Which brings us to the next big problem with Garmin Connect, which is the complete lack of reliability of its integration with MyFitnessPal. Most of who are actively training are meticulous about tracking our calorie intake against our daily calorie expenditure. Integration with MyFitnessPal is the Garmin Connect vehicle for this sort of tracking; but the integration has been completely unreliable for several months (I first reported problems back in July). Garmin has had more than six months to provide basic functions that its competitors seem to handle with ease. Supposedly this was fixed for good with updates that went into place shortly after Christmas, but the fix has so many bugs that the current outage is actually worse than it was before the Christmas update.

ANT+ Sensor Lack of Reliability
And finally, and this is the most trying problem I experience, is that Garmin's flagship product - the 920XT - has serious issues with its ANT+ connection reliability for heart rate monitors (HRM) and other sensors. My current 920XT is actually my third 920XT. The first experienced repeated ANT+ disconnects / reconnects out of the box and was replaced by GPSCity.com because it was faulty (the same sensors worked flawlessly with the Garmin Forerunner 15 which is a much lower end device). My second 920XT started experiencing the same problems two weeks after I received it and since I am training for an upcoming race, I went ahead and purchased a third 920XT while I am waiting for Garmin to troubleshoot my second 920XT (GPSCity has washed their hands of the problem). Confusing? Frustrating is a better word, particularly for devices in the $500+ range (I reported the issues with my second 920XT to Garmin on December 29th but have only heard from them once on January 2nd; the ticket remains open).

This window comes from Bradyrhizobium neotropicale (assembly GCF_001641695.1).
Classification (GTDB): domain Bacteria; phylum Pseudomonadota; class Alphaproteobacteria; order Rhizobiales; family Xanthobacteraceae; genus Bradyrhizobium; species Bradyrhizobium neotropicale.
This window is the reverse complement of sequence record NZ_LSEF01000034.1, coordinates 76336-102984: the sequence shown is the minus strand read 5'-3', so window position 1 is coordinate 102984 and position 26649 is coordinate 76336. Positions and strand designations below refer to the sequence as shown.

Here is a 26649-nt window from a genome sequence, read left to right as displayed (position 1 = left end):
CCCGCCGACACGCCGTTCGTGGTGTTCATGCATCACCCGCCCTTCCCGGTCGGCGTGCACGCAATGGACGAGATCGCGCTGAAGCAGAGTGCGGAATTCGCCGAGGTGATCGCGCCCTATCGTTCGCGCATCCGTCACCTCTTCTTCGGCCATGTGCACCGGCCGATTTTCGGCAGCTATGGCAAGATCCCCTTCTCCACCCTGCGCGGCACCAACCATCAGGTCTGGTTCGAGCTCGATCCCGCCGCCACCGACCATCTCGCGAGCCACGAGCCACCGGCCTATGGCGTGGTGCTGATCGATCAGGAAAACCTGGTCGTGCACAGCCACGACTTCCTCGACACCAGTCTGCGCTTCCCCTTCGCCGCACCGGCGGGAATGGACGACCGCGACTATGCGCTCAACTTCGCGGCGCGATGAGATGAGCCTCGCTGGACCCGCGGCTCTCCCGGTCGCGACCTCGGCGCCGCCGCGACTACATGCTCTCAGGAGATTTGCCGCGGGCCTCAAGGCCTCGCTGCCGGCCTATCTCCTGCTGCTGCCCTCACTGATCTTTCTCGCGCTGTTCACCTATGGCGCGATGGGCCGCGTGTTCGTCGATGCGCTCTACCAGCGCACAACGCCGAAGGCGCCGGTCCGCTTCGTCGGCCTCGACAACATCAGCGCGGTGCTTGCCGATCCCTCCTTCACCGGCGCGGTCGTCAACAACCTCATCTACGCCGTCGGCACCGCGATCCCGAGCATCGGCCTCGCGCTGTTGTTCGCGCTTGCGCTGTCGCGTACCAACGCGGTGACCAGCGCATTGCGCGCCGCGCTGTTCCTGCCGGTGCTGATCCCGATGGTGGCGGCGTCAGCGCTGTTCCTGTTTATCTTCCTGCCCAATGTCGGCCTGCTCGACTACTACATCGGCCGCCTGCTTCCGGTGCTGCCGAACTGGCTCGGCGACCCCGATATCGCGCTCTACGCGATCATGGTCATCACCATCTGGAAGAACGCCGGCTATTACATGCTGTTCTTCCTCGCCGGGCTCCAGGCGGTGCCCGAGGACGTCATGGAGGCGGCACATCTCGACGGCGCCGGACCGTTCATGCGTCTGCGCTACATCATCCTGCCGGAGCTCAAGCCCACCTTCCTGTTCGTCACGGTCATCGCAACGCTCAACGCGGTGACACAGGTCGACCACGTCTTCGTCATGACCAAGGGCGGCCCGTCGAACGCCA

I write not to vent or complain, but to make the observation that these problems are emblematic of a cultural challenge for Garmin, which is the problem of overcommitment and underperformance that plagues all organizations when they allow the focus on creation and promotion of new things to overwhelm their capacity to support and take care of their existing customers. All the evidence cited above suggests to me that this is the case.

Here's three suggestions that I have for Garmin.

First, understand that your greatest competitive challenge today is not a lack of compelling products relative to competitors, but the frustration experienced by customers when they buy Garmin products and they don't work as advertised.

Second, software bugs in Garmin Connect are the largest source of problems experienced by Garmin customers. There needs to be an immediate freeze on the development of new features for Garmin Connect until the existing issues are resolved for good. What good is there in new features like Garmin Connect IQ when old features don't work as advertised?

Third, don't take your loyal customers for granted. Be more responsive to their complaints, but more importantly resolve for them the issues that they experience with your products. Successful companies delight their customers, they don't frustrate them.

One other stray piece of advice: one month out from releasing a high-end, high dollar flagship product like the 920XT don't suggest that is of cheap quality when plugging new products that are in the pipeline.

The business world is littered with companies that failed to realize their potential once they lost product focus and began delivering sub-par customer experiences. Trying to do too much, too fast is the enemy. Successful companies like Apple do just the opposite. They focus on just a few, select products and they never, ever release a product way before it is ready. That's the Garmin I hope to see in the future.